Effects of Increasing Dosages of an Alkali-Free Accelerator on the Physical and Chemical Properties of a Hydrating Cement Paste


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Title: Effects of Increasing Dosages of an Alkali-Free Accelerator on the Physical and Chemical Properties of a Hydrating Cement Paste

Author(s): A. Bravo, T. Cerulli, C. Maltese, C. Pistolesi, and D. Salvioni

Publication: Special Publication

Volume: 217


Appears on pages(s): 211-226

Keywords: accelerator; alkali free; ettringite; setting time

Date: 9/1/2003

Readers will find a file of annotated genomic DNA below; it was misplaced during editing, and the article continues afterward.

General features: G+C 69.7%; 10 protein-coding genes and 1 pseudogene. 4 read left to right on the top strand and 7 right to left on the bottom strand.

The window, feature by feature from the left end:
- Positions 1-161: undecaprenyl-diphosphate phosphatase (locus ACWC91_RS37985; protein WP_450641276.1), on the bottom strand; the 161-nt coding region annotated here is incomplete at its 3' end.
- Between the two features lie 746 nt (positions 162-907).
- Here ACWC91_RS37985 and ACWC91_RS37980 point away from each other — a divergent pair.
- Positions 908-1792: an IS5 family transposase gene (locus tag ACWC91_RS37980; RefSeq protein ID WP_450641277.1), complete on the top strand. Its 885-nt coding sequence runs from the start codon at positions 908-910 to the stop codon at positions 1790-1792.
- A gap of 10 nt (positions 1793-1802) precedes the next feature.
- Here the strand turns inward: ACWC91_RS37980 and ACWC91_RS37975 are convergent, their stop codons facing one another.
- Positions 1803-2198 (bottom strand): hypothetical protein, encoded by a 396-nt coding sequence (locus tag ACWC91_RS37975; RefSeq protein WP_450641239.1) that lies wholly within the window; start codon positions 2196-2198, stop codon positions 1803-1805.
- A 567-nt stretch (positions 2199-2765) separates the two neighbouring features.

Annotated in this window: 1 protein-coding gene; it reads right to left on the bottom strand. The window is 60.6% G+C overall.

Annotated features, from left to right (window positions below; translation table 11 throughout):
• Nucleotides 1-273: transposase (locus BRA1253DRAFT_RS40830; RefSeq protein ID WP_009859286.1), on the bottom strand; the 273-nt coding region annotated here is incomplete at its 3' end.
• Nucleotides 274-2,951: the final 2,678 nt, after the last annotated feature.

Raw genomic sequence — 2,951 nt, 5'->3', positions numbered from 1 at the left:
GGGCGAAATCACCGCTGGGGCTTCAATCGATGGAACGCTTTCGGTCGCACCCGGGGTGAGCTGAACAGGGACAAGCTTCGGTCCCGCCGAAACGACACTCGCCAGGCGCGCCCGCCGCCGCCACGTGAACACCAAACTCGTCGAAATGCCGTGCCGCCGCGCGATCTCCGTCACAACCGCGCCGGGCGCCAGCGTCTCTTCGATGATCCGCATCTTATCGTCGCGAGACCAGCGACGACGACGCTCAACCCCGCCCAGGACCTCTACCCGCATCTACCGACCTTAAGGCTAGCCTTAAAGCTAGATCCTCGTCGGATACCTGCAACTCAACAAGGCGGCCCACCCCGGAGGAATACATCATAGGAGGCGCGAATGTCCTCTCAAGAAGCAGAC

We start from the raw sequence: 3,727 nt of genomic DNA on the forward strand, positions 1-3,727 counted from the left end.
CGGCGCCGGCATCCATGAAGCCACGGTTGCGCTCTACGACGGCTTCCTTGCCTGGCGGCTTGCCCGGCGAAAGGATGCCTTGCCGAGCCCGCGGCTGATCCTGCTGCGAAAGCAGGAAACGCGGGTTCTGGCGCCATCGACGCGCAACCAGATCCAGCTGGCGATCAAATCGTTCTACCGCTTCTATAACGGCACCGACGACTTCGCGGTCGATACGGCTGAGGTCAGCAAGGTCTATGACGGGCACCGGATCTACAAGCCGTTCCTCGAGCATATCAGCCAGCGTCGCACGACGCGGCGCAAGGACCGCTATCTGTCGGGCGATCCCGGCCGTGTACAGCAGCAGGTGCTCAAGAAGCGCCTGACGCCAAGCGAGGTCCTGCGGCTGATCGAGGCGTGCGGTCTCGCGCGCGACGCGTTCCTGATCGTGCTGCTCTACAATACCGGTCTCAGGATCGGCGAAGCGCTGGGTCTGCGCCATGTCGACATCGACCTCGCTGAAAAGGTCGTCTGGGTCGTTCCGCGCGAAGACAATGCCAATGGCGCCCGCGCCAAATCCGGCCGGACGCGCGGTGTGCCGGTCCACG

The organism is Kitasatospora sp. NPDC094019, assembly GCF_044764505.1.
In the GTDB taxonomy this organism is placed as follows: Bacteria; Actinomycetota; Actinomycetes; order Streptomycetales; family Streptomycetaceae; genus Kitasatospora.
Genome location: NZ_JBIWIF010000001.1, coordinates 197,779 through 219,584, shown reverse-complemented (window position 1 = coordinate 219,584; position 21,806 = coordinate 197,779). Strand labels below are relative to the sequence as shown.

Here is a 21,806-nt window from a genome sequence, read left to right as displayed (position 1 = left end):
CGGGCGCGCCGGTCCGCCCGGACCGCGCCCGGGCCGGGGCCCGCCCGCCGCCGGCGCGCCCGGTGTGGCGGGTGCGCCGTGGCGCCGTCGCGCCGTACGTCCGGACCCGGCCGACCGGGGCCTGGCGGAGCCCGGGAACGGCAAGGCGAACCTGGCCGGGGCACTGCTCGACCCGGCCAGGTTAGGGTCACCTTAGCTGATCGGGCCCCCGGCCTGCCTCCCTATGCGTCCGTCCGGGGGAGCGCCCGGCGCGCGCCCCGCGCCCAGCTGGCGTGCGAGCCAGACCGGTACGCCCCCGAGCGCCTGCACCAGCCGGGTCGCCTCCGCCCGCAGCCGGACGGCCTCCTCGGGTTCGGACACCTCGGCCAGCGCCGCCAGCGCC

Flash setting accelerators are commonly used for shotcrete which is basically a sprayed concrete for underground constructions. Such admixtures cause a very rapid hardening of cementitious systems thus allowing overhead and vertical applications. Two main classes of products are currently available in the market: alkali-free (non alkaline aluminium salts) and alkali rich (sodium or potassium silicates or aluminates) accelerators. The first ones were commercially available in the last few years but only recently they have started to be appreciated by the market. The wide literature on the subject shows that the use of alkali-free accelerators gives many advantages: reduced chemical reactivity of the admixture toward human skin; less rebound, high water impermeability, increased long term compressive strength of sprayed concrete. The action mechanism of alkali-free flash setting admixtures is still not clear; therefore, a chemical morphological analysis was carried out in order to study the effects of this new class of accelerators on the physical/chemical properties of cement pastes. XRD and temperature profile studies were performed on cement systems added with different amounts of accelerator. An ESEM study was also carried out in a time interval from a few minutes to 8 hours. Specific surface area was determined according to BET method on mortar samples mixed with the accelerator (2% and 6% by cement mass) after 24 hours and 28 days of curing. Furthermore soluble ions concentration (Al3+, S042-) was also determined by ICP spectroscopy. Setting time and compressive strength were measured to compare the effects of the admixture on the mechanical properties of modified mortars with respect to its influence on the chemistry and morphology of hardening cement.